He first established a team and started experiments in the coastal areas of Ago and Toba. However these crude experiments failed. To his dismay he lost his entire project team in frustration; leaving only his wife Ume by his side. To compound his plight the red tide of 1892 destroyed the entire crop of Oysters in Ago Bay. He was left with only the oysters in Toba Bay.
He theorized that oysters created pearls as a defense against a “foreign” object within the body of the oyster. So Kokichi Mikimoto began to insert various objects in the body in the hope they would create “The Pearl”. After many years of failed experiments finally on July 11, 1893 his wife opened an oyster to find a pearl. Not perfect but none the less a Cultured Pearl.
Mikimoto moved his experimentation to the Island of Tatokujima in Ago Bay. His next setback came as a result of his wife’s sudden death. He threw himself into his work even more determined to cultivate a pearl.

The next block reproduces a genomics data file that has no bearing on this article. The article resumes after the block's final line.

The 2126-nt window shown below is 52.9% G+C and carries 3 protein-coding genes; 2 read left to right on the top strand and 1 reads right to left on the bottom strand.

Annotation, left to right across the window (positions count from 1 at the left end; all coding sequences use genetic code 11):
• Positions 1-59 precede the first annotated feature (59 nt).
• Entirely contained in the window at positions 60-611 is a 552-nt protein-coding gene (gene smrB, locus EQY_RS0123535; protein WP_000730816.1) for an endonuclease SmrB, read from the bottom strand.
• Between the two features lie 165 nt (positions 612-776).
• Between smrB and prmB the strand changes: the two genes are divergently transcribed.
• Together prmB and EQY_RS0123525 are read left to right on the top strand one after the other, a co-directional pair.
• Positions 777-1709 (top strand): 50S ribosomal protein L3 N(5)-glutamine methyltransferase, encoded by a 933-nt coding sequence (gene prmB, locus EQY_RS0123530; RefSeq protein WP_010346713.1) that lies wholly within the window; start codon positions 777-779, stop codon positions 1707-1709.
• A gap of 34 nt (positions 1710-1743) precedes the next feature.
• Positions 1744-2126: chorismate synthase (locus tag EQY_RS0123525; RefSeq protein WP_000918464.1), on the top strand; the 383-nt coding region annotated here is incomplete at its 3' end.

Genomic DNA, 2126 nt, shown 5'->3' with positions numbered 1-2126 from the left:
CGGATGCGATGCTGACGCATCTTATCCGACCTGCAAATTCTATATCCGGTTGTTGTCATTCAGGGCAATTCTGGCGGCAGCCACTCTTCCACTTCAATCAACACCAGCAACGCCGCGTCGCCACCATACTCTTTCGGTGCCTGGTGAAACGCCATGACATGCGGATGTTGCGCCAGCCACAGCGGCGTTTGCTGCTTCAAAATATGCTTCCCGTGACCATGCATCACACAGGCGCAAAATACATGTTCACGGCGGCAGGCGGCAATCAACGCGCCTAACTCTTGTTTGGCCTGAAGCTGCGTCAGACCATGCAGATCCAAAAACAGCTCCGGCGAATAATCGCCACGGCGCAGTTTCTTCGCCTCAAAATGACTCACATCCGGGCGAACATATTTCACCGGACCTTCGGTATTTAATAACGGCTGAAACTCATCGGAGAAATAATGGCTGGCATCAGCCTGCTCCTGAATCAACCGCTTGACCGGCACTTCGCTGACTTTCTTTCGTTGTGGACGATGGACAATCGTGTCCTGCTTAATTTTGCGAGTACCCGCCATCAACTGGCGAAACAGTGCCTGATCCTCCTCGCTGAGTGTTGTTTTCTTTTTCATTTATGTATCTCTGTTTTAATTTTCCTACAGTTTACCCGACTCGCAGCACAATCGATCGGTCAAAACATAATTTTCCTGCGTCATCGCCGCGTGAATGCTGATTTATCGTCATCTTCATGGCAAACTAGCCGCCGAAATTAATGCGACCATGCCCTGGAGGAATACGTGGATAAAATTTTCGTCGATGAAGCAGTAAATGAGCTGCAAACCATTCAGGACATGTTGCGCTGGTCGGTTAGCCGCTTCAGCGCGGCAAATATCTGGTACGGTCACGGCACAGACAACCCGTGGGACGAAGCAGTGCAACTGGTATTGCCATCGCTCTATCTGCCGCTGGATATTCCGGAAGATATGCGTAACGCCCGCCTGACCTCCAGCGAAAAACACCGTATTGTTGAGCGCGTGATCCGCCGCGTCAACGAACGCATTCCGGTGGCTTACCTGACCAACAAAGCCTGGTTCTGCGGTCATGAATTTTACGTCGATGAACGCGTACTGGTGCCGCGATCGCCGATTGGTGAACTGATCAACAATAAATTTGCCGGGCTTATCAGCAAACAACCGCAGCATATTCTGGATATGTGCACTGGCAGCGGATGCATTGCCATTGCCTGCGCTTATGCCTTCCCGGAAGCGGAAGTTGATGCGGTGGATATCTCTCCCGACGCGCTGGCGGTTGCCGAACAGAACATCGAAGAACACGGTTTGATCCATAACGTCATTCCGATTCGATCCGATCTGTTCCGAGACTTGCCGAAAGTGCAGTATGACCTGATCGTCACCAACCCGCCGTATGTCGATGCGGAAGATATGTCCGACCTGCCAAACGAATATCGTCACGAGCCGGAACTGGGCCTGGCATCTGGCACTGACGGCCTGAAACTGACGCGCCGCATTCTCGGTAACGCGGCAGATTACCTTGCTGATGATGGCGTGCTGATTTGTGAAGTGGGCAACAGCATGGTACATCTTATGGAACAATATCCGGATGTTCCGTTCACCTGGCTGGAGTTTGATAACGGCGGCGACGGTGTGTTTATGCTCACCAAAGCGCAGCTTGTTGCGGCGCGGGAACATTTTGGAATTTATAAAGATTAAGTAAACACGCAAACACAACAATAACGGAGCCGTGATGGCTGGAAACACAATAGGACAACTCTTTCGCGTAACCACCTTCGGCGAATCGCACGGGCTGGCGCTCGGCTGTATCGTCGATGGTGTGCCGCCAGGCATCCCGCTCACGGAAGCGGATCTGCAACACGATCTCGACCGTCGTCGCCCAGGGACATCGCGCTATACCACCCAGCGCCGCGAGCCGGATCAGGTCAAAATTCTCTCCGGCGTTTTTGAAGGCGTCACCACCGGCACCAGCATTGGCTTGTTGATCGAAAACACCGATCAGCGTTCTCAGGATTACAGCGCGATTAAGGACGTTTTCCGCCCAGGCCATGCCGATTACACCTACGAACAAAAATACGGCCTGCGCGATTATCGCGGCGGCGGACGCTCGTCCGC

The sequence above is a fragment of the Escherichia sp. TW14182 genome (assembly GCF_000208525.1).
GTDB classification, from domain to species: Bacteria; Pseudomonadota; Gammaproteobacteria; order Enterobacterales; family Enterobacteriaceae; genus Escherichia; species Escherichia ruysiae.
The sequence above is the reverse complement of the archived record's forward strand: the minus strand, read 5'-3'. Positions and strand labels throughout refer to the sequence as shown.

Years passed and once again in January 1905 the red tide destroyed 850,000 oysters in Ago Bay. Distraught he began to open all of them himself. Finally success! He discovered one of the oysters with a pearl so round that it was as perfect as any Natural Pearl that he had ever seen. This became the beginning of the Cultured Pearl industry as we know it today.
Over the years, Mikimoto developed this most significant discovery in the industry of Pearl Jewelry. Though other potential cultivators, Nishikawa and Mise experimented with silver and gold beads when cultivating, Mikimoto experimented with all sorts of different irritants. His irritants included clay, wood and other natural substances. He discovered that the highest success rate came from inserting one round nuclei that was cut from a US mussel shell. Other substances are still being experimented with to this day, although this mussel shell nuclei still produces the greatest success rate and is commonly used today for the production of cultured pearl necklaces of the highest quality.